The world of objects in Eugene onegin by A.S.Pushkin

1. Introduction Pushkin’s Eugene Onegin is the first realistic work of Russian Literature. The novel demonstrated the talent of the great poet, a master in depicting life in Russia, “the Russian life is described with impeccable art that did not exist until Pushkin and, in my opinion, may never again after him” [1;322]. Pushkin was the first to bring objects into his work. Pospelov stated: “The depiction of objects around people has a long-standing tradition in literature. . . Realist authors depict everyday activities and experiences. The world of objects with the character of social activities entered Russian literature starting with Eugene Onegin” [2;80]. It is “the number of topics and the world of objects that distinguished the work from previous literary works. In Eugene Onegin, before the readers’ eyes are a series of details of everyday life: clothes, dishes, customs, and objects. The daily life background has created a contrasting picture in the education of Onegin and Tachiana. It is this background that determined the content, the character, the ethics, the culture and the nature of thought.” [3;140]. This article will introduce some significant points about the world of objects in Eugene Onegin, thus contributing another perspective to the study and further analysis of the work.

pdf5 trang | Chia sẻ: thanhle95 | Lượt xem: 144 | Lượt tải: 0download
Bạn đang xem nội dung tài liệu The world of objects in Eugene onegin by A.S.Pushkin, để tải tài liệu về máy bạn click vào nút DOWNLOAD ở trên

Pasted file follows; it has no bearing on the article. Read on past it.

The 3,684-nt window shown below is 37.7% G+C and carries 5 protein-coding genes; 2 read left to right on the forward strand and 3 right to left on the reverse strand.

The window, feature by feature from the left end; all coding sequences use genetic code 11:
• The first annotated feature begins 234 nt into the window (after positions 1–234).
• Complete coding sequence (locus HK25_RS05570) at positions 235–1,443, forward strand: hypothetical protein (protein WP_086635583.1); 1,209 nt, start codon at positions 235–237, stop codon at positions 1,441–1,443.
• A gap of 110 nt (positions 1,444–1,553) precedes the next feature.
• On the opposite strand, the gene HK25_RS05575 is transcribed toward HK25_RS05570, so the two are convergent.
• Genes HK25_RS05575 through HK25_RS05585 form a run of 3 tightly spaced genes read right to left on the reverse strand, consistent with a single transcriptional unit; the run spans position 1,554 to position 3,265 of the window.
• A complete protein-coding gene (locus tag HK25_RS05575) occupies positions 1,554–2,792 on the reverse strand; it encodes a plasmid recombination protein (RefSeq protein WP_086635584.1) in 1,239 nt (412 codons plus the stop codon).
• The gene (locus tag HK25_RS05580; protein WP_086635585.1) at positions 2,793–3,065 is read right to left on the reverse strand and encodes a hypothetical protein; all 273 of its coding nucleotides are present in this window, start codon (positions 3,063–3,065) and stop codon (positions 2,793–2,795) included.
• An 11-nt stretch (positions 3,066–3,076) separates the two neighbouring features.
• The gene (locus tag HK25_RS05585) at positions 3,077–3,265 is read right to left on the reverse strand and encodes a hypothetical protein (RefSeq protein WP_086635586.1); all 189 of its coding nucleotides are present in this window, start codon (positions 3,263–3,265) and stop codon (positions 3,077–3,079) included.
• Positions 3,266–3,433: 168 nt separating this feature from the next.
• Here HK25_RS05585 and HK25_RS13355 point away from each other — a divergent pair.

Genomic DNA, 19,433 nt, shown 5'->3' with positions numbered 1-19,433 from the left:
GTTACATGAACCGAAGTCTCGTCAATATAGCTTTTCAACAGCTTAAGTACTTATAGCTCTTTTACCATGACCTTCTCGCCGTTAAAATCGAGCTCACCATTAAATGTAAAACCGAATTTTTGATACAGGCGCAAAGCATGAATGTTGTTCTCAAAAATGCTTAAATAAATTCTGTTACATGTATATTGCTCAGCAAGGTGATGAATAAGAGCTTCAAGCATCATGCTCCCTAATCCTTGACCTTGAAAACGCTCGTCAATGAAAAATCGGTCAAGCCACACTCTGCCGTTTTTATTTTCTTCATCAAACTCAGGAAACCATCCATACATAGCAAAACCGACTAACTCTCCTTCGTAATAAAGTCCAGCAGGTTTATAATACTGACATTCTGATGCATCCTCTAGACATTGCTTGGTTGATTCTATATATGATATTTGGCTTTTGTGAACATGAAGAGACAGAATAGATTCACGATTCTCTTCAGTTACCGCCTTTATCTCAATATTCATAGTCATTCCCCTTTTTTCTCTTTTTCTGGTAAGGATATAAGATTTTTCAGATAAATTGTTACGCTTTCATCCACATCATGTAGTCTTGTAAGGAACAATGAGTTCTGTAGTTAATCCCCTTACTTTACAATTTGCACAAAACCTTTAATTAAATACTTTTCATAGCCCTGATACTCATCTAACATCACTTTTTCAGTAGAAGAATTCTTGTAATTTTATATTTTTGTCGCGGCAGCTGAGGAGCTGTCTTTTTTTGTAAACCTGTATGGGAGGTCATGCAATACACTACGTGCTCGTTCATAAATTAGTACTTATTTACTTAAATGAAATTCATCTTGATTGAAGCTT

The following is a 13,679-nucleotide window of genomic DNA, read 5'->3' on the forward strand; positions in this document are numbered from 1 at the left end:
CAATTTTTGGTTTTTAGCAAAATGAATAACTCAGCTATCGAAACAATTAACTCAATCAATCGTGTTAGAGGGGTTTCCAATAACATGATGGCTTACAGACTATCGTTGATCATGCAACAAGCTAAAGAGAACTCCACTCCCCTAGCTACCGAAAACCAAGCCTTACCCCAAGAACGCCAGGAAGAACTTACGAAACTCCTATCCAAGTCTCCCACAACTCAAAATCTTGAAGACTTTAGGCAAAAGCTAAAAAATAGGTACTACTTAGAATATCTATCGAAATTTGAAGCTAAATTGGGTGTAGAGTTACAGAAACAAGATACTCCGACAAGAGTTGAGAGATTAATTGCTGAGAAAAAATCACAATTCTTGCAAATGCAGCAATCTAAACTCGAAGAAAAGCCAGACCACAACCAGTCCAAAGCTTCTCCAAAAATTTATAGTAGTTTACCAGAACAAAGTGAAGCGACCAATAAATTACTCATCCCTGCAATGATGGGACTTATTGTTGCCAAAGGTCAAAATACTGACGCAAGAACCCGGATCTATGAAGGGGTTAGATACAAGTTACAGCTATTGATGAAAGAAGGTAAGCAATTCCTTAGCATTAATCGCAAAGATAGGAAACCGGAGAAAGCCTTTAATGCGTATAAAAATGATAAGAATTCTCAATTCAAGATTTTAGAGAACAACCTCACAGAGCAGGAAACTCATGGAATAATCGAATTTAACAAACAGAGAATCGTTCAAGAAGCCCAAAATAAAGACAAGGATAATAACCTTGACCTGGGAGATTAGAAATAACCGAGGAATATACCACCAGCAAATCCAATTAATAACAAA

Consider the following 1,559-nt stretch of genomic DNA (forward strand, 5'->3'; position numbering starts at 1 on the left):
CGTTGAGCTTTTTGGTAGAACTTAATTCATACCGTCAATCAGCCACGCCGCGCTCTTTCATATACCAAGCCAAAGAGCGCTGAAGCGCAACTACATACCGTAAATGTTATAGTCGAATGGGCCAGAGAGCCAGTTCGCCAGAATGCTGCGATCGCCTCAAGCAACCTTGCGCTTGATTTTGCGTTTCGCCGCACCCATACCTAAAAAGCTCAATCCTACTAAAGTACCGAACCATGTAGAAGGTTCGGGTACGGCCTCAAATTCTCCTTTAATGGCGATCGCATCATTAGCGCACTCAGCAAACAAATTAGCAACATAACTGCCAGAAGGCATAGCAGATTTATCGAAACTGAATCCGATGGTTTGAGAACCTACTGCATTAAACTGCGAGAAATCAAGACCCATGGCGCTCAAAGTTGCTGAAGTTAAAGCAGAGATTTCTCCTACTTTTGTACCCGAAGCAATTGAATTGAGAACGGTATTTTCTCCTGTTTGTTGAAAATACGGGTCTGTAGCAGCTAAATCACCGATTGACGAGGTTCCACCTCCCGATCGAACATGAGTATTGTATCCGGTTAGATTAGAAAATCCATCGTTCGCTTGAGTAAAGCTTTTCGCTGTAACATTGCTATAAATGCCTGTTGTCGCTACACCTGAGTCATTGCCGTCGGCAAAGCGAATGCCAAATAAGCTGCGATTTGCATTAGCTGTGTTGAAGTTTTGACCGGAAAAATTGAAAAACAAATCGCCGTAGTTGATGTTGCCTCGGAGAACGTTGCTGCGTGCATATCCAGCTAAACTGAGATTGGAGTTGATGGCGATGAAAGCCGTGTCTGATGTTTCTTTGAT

HNUE JOURNAL OF SCIENCE DOI: 10.18173/2354-1067.2017-0040 Social Sci., 2017, Vol. 62, Iss. 5, pp. 106-109 This paper is available online at THEWORLD OF OBJECTS IN EUGENE ONEGIN BY A.S.PUSHKIN Thanh Duc Hong Ha The Faculty of Philology, Hanoi National University of Education Abstract. For the first time in Russian Literature, Puskin has incorporated everyday life in Russia with its typical objects into his famous work, Eugene Onegin. Such objects help readers gain a deeper insight into Russian society during the early nineteenth century as well as the complex and diverse personality of Onegin. Keywords: Pushkin, Eugene Onegin, Verse novel, Russian literature, World of objects. 1. Introduction Pushkin’s Eugene Onegin is the first realistic work of Russian Literature. The novel demonstrated the talent of the great poet, a master in depicting life in Russia, “the Russian life is described with impeccable art that did not exist until Pushkin and, in my opinion, may never again after him” [1;322]. Pushkin was the first to bring objects into his work. Pospelov stated: “The depiction of objects around people has a long-standing tradition in literature. . . Realist authors depict everyday activities and experiences. The world of objects with the character of social activities entered Russian literature starting with Eugene Onegin” [2;80]. It is “the number of topics and the world of objects that distinguished the work from previous literary works. In Eugene Onegin, before the readers’ eyes are a series of details of everyday life: clothes, dishes, customs, and objects. The daily life background has created a contrasting picture in the education of Onegin and Tachiana. It is this background that determined the content, the character, the ethics, the culture and the nature of thought.” [3;140]. This article will introduce some significant points about the world of objects in Eugene Onegin, thus contributing another perspective to the study and further analysis of the work. 2. Content As a pioneer in Russian Realist Literature, Pushkin depicted the world of objects so as to demonstrate the behavior and personality of the protagonist, Eugene Onegin. In chapter I, Pushkin described Onegin’s room in Petersburg as a room with all valuables, Received date: 10/1/2017. Published date: 3/5/2017. Contact: Thanh Duc Hong Ha, e-mail: thd_hongha@yahoo.com.vn 106 The world of objects in Eugene Onegin by A.S.Pushkin all the tools for love and youth, all the clothes for the owner to dress up – a fashionable and stylish person: “Whatever for caprice of spending Ingenious London has been sending Across the Baltic in exchange For wood and tallow; all the range Of useful objects that the curious Parisian taste invents for one For friends of languor, or of fun, Or for the modishly luxurious All this, at eighteen years of age, Adorned the sanctum of our sage.” (Stanza 23, Chapter I) The expensive and luxurious Western objects created the value of the room and served the lavish life of a fashionable boy who just turned 17, serving the frivolous days of wasting his youth and a life without purpose in tea rooms and theaters with brief love affairs. These possessions made up the excessive material possessions of the Russian nobility in the early nineteenth century. Pushkin described in more detail the objects in the room: “Porcelain and bronzes on the table, With amber pipes from Tsaregrad Such crystalled scents as best are able To drive the swooning senses mad; With combs, and steel utensils serving As files, and scissors straight and curving, Brushes on thirty different scales; Brushes for teeth, brushes for nails.” (Stanza 24, Chapter I) With his careful and precise observation coupled with the listing of objects in Onegin’s room, Pushkin depicted the redundant and blissful life of the characters. Sufficient and luxurious amenities caused Onegin to become lazy. Pushkin was very unique in the way that he used description to not only emphasize the character’s personality, but also find out the cause of that personality. The house Onegin inherited from his uncle once again helped readers see the wealth of rural aristocrats. The house is typical of traditional izba chalet, exhibiting ancient and dignified beauty, stylishly decorated with lofty chambers, a living room with silk tapestry, a stove, a bookshelf, a wine cabinet and portraits on the wall: “The château was of a construction Befitting such a noble pile: It stood, defiant of destruction In sensible old-fashioned style. High ceilings everywhere abounded; In the saloon, brocade-surrounded, Ancestral portraits met the view And stoves with tiles of various hue”. (Stanza 2, Chapter II) 107 Thanh Duc Hong Ha And the room of his uncle: “Oak-floored, and simple as a stable: Two cupboards, one divan, a table, No trace of ink, no spots, no stains”. (Stanza 3, Chapter II) Wealth is shown through the objects and their placement in each room. This demonstrated the thorough and deep knowledge on rural Russia of the author. Onegin’s personality has always been a mystery to Tachiana as well as the readers. The process of unraveling the mystery is the plot of the novel. Lensky’s death caused Tachiana to have a crisis. She was determined to find the answer. Her visit served to explore Onegin’s soul, his inner world. It started with the horsewhip, the cue and the books. Later, the office revealed the secret about Onegin: “That table where the lamp has languished, Beside the window-sill, that bed On which a carpet has been spread, Piled books, and through the pane the sable Moonscape, the half-light overall, Lord Byron’s portrait on the wall, The iron figure on the table, The hat, the scowling brow, the chest Where folded arms are tightly pressed”. (Stanza 19, Chapter VII) The picture of Byron and the statue of the clown Napoleon evoked sympathy: “Tatyana in a deep emotion Gazes at all the scene around; She drinks it like a priceless potion; It stirs her drooping soul to bound In fashion that’s half-glad, half-anguished”. (Stanza 19, Chapter VII) Dostoyevsky commented: “oh, if only, during that first encounter, it was Chaild – Garold instead of Onegin, or even Lord Byron from England, that came to you, witness your shyness, maybe he would be the one to see. . . But that did not happen” [4;324] Onegin’s soul is shown more clearly through the books: “The books then underwent inspection... At first she had no heart to range; But then she found their choice was strange. To reading from this odd collection Tatyana turned with thirsting soul: And watched a different world unroll”. (Stanza 21, Chapter VII) If in chapter III, Tachiana always thought of Onegin as a typical character in the works of romance writers Russell and Richardson then in chapter V, her character is shown fully, without an ounce of romance. Finally, the “mentally weak” Tachiana has solved the mysterious riddle: “That soul without a moral tie, All egoistical and dry, To dreaming given up unduly, 108 The world of objects in Eugene Onegin by A.S.Pushkin And that embittered mind which boils In empty deeds and futile toils”. (Stanza 22, Chapter VII) With realistic images, Pushkin accurately depicts the Onegin’s nature. His human world is also the world of people like "Gaual", "Don Juan". Onegin – pragmatic, selfish, narrow minded, always thinking about himself and loves only himself. Aside from that, there is no denying Onegin’s curiosity about knowledge and life. Onegin has a very clear-cut point of view in life: “What kind of thought, what observation, Had drawn Eugene’s especial heed And where he’d silently agreed. Her eyes along the margin flitting Pursue his pencil. Everywhere Onegin’s soul encountered there Declares itself in ways unwitting – Terse words or crosses in the book, Or else a query’s wondering hook”. (Stanza 23, Chapter VII) Pages after pages caused Tachiana to understand more about the person she once loved: “More thoroughly, thank God, the creature For whom her passion has been planned By fate’s decree: this freakish stranger, Who walks with sorrow, and with danger, Whether from heaven or from hell”. (Stanza 24, Chapter VII) Her love has completely collapsed before Tachiana’s very eyes. The visit, though unexpected, was the opportunity for her to discover the mysteries surrounding Onegin. Every time the objects are described, it leads to a turning point for the plot and characters’ personalities. 3. Conclusion Pushkin used themethod of depicting objects not only to describe but also to portray the characters’ personalities at different angles. Objects are elements of illustration as well as the reason behind personalities and the basis to comment on and evaluate the characters. The depiction of objects with its many functions helped Pushkin portray the liveliness, diversity and complexity in Onegin. REFERENCES [1] Dostoievsky M.F. Pushkin// Works Proceeding, (Translation of Cao Xuan Hao), Volume 5, Literature Publisher, The Centre of East West Culture and Linguistic. [2] Pospelov G.N., 1985. An introduction of literature studies. Publisher of Education, Volume 2. [3] Goukovxky G.A., 1957. Pushkin and the problem of realism. Moskow. [4] Goukovxky G.A., 1957. Pushkin and the problem of realism. Moskow. [5] Translation by Charles H. Johnston, This translation first published 1977. Copyright Charles Johnston, 1977, 1979. 109 HNUE JOURNAL OF SCIENCE DOI: 10.18173/2354-1067.2017-0041 Social Sci., 2017, Vol. 62, Iss. 5, pp. 110-119 This paper is available online at LINGUISTIC POLITENESS STRATEGY WHEN USING THE SPEECH ACT TRACH (TRÁCH) IN COMMUNICATION Nguyen Thu Hanh Officer for Political Affairs and Students, Hanoi National University of Education. Abstract. When communicating, people not only exchange information, set a goal but also present themselves in several respects such as: their knowledge, their behavior, their culture, etc... (it is called the face of participants). Moreover, it shows the relationship between the speaker and the listener. So it is necessary to build the linguistic politeness strategy in order that people who take part in the communication can achieve their purpose, save their public self-image (face), and maintain friendly relationship. From doing research and surveying the using of speech act Trach, the research proposals the linguistic politeness strategy when using the Trach for both speaker and listener. Base on these, this article suggests using other speech acts and to heighten people’s awareness of using linguistic politeness strategy in communicating for a better civilized community. Keywords: Speech act, illocutionary act, utterance, linguistic politeness strategy, face, communication. 1. Introduction Pragmatics theory concerned with the highly effective language using in communication and rules of linguistic politeness [2, 3]. Applying pragmatics theory in doing research speech acts, there are a number of researches concentrated on the using of speech acts in communication and finding out the characteristic aspects of each speech act. However, there are a few of those concerned with the politeness and effect of using speech acts. This research focuses on giving some specific characteristics of the speech act Trach (from here it is called Trach for short) (a strongly negative speech act, and easily damages both the user’s and the receiver’s face) in the context in which Trach is performed. Besides we carried out a survey on a number of conversations in which Trach is used and then proposed the linguistic politeness strategy of using Trach that can limit the lowest damage to the user and the recipient. Received date: 7/1/2017. Published date: 5/5/2017. Contact: Nguyen Thu Hanh, e-mail: hanhnt@hnue.edu.vn 110